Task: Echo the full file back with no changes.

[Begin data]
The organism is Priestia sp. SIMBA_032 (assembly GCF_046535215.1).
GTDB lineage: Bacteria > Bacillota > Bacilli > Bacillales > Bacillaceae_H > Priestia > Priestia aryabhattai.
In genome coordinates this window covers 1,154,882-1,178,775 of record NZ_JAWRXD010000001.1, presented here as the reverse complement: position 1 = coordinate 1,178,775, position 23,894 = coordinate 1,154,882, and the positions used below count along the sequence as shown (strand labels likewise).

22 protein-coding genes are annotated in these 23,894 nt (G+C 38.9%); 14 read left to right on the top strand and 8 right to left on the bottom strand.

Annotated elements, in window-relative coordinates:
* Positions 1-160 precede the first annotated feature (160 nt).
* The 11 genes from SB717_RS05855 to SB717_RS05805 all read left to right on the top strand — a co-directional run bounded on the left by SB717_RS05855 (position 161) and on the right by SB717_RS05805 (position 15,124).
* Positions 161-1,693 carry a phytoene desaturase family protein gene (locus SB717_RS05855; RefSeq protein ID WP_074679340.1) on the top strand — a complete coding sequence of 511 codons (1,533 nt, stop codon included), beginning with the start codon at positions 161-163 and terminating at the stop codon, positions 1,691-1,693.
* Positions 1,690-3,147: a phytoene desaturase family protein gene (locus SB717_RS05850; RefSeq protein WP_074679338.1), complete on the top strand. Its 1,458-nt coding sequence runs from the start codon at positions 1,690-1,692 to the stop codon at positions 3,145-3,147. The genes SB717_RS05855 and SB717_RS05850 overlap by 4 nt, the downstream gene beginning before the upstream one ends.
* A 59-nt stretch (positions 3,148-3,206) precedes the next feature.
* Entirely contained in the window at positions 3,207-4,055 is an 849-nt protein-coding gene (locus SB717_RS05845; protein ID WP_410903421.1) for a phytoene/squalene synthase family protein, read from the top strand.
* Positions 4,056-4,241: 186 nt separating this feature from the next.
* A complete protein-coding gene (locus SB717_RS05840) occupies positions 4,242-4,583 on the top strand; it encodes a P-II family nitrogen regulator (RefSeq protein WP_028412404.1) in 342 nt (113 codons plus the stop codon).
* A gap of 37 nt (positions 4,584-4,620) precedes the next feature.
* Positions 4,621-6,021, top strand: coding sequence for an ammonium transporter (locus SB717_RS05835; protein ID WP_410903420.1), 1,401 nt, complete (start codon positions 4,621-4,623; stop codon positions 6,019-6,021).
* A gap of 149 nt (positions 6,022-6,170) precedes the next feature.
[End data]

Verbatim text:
The organism is Priestia sp. SIMBA_032 (assembly GCF_046535215.1).
GTDB lineage: Bacteria > Bacillota > Bacilli > Bacillales > Bacillaceae_H > Priestia > Priestia aryabhattai.
In genome coordinates this window covers 1,154,882-1,178,775 of record NZ_JAWRXD010000001.1, presented here as the reverse complement: position 1 = coordinate 1,178,775, position 23,894 = coordinate 1,154,882, and the positions used below count along the sequence as shown (strand labels likewise).

22 protein-coding genes are annotated in these 23,894 nt (G+C 38.9%); 14 read left to right on the top strand and 8 right to left on the bottom strand.

Annotated elements, in window-relative coordinates:
* Positions 1-160 precede the first annotated feature (160 nt).
* The 11 genes from SB717_RS05855 to SB717_RS05805 all read left to right on the top strand — a co-directional run bounded on the left by SB717_RS05855 (position 161) and on the right by SB717_RS05805 (position 15,124).
* Positions 161-1,693 carry a phytoene desaturase family protein gene (locus SB717_RS05855; RefSeq protein ID WP_074679340.1) on the top strand — a complete coding sequence of 511 codons (1,533 nt, stop codon included), beginning with the start codon at positions 161-163 and terminating at the stop codon, positions 1,691-1,693.
* Positions 1,690-3,147: a phytoene desaturase family protein gene (locus SB717_RS05850; RefSeq protein WP_074679338.1), complete on the top strand. Its 1,458-nt coding sequence runs from the start codon at positions 1,690-1,692 to the stop codon at positions 3,145-3,147. The genes SB717_RS05855 and SB717_RS05850 overlap by 4 nt, the downstream gene beginning before the upstream one ends.
* A 59-nt stretch (positions 3,148-3,206) precedes the next feature.
* Entirely contained in the window at positions 3,207-4,055 is an 849-nt protein-coding gene (locus SB717_RS05845; protein ID WP_410903421.1) for a phytoene/squalene synthase family protein, read from the top strand.
* Positions 4,056-4,241: 186 nt separating this feature from the next.
* A complete protein-coding gene (locus SB717_RS05840) occupies positions 4,242-4,583 on the top strand; it encodes a P-II family nitrogen regulator (RefSeq protein WP_028412404.1) in 342 nt (113 codons plus the stop codon).
* A gap of 37 nt (positions 4,584-4,620) precedes the next feature.
* Positions 4,621-6,021, top strand: coding sequence for an ammonium transporter (locus SB717_RS05835; protein ID WP_410903420.1), 1,401 nt, complete (start codon positions 4,621-4,623; stop codon positions 6,019-6,021).
* A gap of 149 nt (positions 6,022-6,170) precedes the next feature.